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The Man Who Was Nobody

UK 1960
produced by
Jack Greenwood for Merton Park Studios
directed by Montgomery Tully
starring Hazel Court, John Crawford, Lisa Daniely, Paul Eddington, Robert Dorning, Kevin Stoney, William Abney, Jack Watson, Anthony Dawes, Vanda Godsell, Richard Bennett, Cecil Brock, Michael Anthony, Deidre Day, Arnold Diamond, Norma Parnell, Odette Nash, André Mikhelson
screenplay by James Eastwood, based on the novel by Edgar Wallace, music by Francis Chagrin

Merton Park Studios' Edgar Wallace Mysteries

review by
Mike Haberfelner

Available on DVD !

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After a valuable diamond is stolen from a jeweller by "respected customer" Tynewood (William Abney), his lawyer Vance (Robert Dorning) hires private detective Marjorie Stedman (Hazel Court) to trail Tynewood down and let him know "South Africa Smith is here". Marjorie is pretty much perfect for the job as she's just as home in beatnik dives as in working class bars and casinos. And traveling through all these social circles, she has soon tracked down Tynewood's fiancée Alma (Lisa Daniely) and rents the flat opposite the street from hers to keep her under surveillance. But then Tynewood's body is found dead - which ought to put an end to the job, if it wasn't for South Africa Smith (John Crawford), who turns up at Marjorie's place and implores her to keep investigating. So Marjorie makes friends with Alma, through her meets casino owner Franz Reuter (Paul Eddington), and gets herself and Smith invited to his illegal casino - where Smith pretends to be losing all his money and then tries to sell a diamond to Reuter. Reuter proves to be interested and invites him to his headquarters - conveniently Alma's place. But once there, things get out of hands, not made better when Marjorie arrives at the scene as well ...


So ok, as a bona fide murder mystery this film's a bit too far-fetched and convoluted and favours sensationalism over stringent storytelling, something that has always been a weakness of Edgar Wallace as a writer - which though is also part of the appeal of his books and their adaptations. However, what really brings this movie alive, apart from a lively directorial effort, is Hazel Court's performance, as she proves incredibly versatile and likeable in this movie and seems to be clearly enjoying her role, which clearly translates to the screen. That's not to say this movie's a masterpiece, but good fun at the very least.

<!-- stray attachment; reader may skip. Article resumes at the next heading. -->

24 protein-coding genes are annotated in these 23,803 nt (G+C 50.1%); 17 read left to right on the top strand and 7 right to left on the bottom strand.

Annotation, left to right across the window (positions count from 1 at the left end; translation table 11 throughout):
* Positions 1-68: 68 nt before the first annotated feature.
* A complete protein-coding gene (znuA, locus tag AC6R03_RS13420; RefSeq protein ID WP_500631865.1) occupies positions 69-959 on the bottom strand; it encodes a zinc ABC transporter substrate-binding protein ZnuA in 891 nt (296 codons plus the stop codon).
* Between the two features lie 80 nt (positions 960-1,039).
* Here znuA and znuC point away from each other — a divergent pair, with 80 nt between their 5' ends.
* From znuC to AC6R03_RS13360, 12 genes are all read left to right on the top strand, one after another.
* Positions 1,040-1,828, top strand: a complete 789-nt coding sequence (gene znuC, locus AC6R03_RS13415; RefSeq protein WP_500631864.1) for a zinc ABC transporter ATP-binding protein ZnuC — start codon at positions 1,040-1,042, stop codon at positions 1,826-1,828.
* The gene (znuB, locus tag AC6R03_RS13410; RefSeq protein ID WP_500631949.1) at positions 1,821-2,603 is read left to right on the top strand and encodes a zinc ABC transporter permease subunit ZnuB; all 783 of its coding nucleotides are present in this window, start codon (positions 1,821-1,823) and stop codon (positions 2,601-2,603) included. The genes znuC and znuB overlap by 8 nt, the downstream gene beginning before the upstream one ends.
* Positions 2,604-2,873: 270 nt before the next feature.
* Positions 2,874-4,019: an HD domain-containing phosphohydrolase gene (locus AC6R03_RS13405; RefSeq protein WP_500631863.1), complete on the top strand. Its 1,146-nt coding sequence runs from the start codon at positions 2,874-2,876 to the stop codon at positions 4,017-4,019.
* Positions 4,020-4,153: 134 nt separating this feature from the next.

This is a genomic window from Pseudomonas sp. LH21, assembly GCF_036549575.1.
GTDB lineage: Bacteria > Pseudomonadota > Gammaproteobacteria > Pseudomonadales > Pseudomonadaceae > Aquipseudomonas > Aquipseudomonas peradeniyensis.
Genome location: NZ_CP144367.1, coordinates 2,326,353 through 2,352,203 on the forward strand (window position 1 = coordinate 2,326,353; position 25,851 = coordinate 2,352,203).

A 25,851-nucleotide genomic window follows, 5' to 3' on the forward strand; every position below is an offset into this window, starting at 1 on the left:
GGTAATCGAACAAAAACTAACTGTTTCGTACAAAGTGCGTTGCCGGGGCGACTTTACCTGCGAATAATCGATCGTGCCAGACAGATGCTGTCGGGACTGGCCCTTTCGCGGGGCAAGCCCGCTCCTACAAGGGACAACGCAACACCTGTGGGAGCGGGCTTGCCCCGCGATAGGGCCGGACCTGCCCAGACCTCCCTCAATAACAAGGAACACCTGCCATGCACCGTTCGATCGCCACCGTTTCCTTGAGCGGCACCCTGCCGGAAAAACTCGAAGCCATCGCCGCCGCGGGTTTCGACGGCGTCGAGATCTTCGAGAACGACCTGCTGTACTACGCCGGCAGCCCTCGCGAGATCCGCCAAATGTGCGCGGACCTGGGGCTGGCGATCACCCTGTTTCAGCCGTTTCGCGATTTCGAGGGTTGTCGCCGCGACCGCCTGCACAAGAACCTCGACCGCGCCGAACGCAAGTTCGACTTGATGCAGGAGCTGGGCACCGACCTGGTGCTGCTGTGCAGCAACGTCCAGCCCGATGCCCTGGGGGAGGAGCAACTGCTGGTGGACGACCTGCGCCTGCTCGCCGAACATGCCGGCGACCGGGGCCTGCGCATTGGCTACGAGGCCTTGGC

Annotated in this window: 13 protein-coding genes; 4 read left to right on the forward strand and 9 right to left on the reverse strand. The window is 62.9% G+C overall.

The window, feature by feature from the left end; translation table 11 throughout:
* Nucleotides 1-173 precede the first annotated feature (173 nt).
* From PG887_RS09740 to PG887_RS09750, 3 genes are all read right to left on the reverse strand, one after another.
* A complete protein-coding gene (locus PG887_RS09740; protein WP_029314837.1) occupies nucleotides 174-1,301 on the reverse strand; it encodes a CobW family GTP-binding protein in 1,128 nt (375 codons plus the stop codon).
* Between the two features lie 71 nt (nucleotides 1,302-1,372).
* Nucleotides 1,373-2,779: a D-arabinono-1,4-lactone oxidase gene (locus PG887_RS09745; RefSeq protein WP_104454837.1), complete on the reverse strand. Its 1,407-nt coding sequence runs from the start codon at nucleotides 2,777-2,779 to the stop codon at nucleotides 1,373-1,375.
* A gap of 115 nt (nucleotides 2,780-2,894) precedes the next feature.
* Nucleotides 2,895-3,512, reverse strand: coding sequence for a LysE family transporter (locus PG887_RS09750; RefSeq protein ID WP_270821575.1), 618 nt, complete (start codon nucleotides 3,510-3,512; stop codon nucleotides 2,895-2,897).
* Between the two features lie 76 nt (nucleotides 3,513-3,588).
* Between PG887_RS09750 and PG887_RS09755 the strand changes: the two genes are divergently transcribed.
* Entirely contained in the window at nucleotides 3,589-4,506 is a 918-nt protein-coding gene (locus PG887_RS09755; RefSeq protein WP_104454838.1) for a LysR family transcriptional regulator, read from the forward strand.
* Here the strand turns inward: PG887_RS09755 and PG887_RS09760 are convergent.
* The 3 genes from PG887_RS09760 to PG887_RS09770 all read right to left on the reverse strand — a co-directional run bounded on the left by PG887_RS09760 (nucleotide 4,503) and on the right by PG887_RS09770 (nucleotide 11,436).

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review © by Mike Haberfelner


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Robots and rats,
demons and potholes,
cuddly toys and
shopping mall Santas,
love and death and everything in between,
Tales to Chill
Your Bones to

is all of that.


Tales to Chill
Your Bones to
a collection of short stories and mini-plays
ranging from the horrific to the darkly humourous,
from the post-apocalyptic
to the weirdly romantic,
tales that will give you a chill and maybe a chuckle, all thought up by
the twisted mind of
screenwriter and film reviewer
Michael Haberfelner.


Tales to Chill
Your Bones to

the new anthology by
Michael Haberfelner


Out now from




On the same day
a Burglar wants to kill you
and your Ex wants
to make up ...
... and for the life of it,
you can't decide


A Killer Conversation

produced by and starring
Melanie Denholme
directed by
David V.G. Davies
written by
Michael Haberfelner
Ryan Hunter and
Rudy Barrow

out now on DVD